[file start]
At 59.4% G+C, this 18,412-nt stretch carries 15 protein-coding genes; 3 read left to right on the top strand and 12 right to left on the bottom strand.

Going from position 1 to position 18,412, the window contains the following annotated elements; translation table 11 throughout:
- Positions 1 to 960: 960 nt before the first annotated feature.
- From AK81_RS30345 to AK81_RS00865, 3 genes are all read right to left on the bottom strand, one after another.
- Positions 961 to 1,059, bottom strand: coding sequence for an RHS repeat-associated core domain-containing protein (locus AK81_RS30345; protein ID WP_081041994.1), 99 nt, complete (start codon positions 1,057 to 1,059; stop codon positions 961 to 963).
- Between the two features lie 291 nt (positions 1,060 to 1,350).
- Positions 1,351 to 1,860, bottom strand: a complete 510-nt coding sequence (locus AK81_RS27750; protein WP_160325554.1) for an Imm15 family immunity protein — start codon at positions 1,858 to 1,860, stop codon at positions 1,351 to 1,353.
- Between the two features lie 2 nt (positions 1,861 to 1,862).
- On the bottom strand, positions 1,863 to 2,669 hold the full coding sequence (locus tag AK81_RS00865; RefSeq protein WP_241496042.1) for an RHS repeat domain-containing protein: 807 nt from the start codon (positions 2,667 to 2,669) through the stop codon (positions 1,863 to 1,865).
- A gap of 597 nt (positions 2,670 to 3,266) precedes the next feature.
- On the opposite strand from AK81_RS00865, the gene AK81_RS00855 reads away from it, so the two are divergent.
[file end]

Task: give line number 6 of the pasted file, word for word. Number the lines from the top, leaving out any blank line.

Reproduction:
- Between the two features lie 291 nt (positions 1,060 to 1,350).